I too may be borrowing your tub / shower design.

The cosmetic beauty aside, what nature of efficiency factors did you use? viz. Amount of insulation, windows, grey water, etc.

Originally posted by Roy N.:
Chapeau M. Klaus!

I now have a new favourite floor to rival walnut and tigerwood :)

I too may be borrowing your tub / shower design.

The cosmetic beauty aside, what nature of efficiency factors did you use? viz. Amount of insulation, windows, grey water, etc.

Thanks Roy!

Summer heat is our big energy issue here in TX. We did radiant barrier walls and ceilings, R42 insulation in the ceiling, and the HVAC has a 16 SEER rating. The house is oriented with minimal windows on the south and west, and lots of glass on the east and north. Decent windows, but not super highly insulated. If the market demanded more, we'd do it.

Great home Jon, and great podcast last week. I think you may have mentioned this in the podcast, but how did you GC this build? You, your partner, an employee, outsourced?

Originally posted by @Nate Green :
@Jon Klaus Wow! That house is unbelievably incredible. Beautiful finishes and design. Congratulations!

Thanks a lot, Nate! We really went beyond what we intended and beyond most of the competition, but the market (buyer) rewarded us with a quick sale and good price. My GC admits he went overboard on the staircase, but is taking what he learned to put similar stairs in our next two homes, but with more speed and less materials cost.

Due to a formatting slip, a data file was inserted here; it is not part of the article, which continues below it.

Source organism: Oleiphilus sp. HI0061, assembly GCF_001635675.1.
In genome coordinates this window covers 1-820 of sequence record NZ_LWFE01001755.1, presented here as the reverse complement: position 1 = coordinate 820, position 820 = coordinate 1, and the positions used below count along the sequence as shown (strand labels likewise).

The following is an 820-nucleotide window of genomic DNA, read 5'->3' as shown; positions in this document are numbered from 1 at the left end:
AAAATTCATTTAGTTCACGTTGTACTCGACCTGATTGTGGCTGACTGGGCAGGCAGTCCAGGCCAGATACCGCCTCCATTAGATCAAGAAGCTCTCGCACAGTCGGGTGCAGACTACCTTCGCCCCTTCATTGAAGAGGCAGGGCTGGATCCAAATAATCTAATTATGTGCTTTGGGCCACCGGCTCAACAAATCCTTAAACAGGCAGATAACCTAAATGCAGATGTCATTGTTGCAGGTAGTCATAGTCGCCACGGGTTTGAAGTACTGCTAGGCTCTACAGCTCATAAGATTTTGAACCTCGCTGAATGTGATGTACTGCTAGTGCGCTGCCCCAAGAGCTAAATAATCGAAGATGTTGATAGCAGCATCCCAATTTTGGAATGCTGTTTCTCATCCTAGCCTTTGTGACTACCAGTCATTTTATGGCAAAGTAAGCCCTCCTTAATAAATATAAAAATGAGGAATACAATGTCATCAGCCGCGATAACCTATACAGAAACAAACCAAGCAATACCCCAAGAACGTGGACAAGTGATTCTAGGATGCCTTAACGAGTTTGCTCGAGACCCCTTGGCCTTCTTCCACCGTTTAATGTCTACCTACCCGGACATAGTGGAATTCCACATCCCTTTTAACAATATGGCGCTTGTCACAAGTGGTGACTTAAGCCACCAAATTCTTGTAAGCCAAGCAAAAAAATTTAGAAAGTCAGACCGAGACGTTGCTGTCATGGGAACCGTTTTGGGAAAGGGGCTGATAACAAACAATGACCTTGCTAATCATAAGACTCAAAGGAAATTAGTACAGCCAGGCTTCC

I too love the house. My tastes are torn between 1920's craftsman and contemporary, but what sells matters.

Having said that, it seems there's a lot of inertia towards traditional. Was there a debate or any analysis for style?

By the way, prairie modern is what's hot near me. Contemporary seems to sell well in Atlanta as the demographics of in town change.

Well done.

Rick

Originally posted by @Rick Baggenstoss :
I too love the house. My tastes are torn between 1920's craftsman and contemporary, but what sells matters.

Having said that, it seems there's a lot of inertia towards traditional. Was there a debate or any analysis for style?

By the way, prairie modern is what's hot near me. Contemporary seems to sell well in Atlanta as the demographics of in town change.

Well done.

Rick

Believe it or not, it's riskier to spec build traditional in this neighborhood than modern/contemporary. Prairie modern works. Here's one a few blocks away:

It's highly satisfying to develop a new vision/plan, and then execute with little compromise.

Originally posted by @Gerald K. :
@Jon Klaus

Beautiful house. Easy to see how it was snapped up by the buyer really fast. Good job! Seeing a new house come together is really rewarding. I envy you!

Thanks Gerald! Here's a duplex I've got in process nearby:

It's nearly 4000SF on a higher end street one mile from the state capital building. It's my biggest ($ wise) project so far.